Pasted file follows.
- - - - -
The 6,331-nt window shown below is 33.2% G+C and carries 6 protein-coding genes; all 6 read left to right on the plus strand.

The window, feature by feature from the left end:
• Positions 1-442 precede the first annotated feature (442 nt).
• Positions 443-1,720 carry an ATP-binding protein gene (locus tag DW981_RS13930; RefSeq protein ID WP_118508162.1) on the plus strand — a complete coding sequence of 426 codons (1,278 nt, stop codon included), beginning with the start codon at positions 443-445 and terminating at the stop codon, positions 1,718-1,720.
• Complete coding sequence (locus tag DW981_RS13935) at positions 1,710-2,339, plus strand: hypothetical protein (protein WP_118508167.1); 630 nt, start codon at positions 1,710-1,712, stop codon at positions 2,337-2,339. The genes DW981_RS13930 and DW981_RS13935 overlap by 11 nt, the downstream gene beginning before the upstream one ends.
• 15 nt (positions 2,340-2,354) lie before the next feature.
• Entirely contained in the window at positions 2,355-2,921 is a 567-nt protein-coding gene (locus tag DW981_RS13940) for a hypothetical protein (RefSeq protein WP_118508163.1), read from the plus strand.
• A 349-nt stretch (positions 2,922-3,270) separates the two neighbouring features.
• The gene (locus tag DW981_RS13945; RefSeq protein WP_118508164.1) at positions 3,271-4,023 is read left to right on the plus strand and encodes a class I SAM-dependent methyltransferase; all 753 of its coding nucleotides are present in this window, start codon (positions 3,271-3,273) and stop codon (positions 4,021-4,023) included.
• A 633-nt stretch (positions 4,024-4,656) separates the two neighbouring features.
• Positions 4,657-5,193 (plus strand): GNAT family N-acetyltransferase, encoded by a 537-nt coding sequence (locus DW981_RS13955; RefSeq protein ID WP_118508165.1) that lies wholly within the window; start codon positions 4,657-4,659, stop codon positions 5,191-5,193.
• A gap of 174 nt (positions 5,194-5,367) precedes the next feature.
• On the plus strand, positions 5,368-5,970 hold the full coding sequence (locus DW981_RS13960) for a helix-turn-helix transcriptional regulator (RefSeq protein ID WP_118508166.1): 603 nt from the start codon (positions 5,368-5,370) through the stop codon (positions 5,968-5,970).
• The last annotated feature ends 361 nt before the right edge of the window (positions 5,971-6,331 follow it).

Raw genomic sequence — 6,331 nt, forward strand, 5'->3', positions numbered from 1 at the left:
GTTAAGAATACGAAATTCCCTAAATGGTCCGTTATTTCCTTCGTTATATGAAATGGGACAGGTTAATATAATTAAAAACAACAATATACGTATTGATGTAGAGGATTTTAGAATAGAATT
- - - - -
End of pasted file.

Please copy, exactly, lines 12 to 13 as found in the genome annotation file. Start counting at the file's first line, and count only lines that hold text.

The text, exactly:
• A gap of 174 nt (positions 5,194-5,367) precedes the next feature.
• On the plus strand, positions 5,368-5,970 hold the full coding sequence (locus DW981_RS13960) for a helix-turn-helix transcriptional regulator (RefSeq protein ID WP_118508166.1): 603 nt from the start codon (positions 5,368-5,370) through the stop codon (positions 5,968-5,970).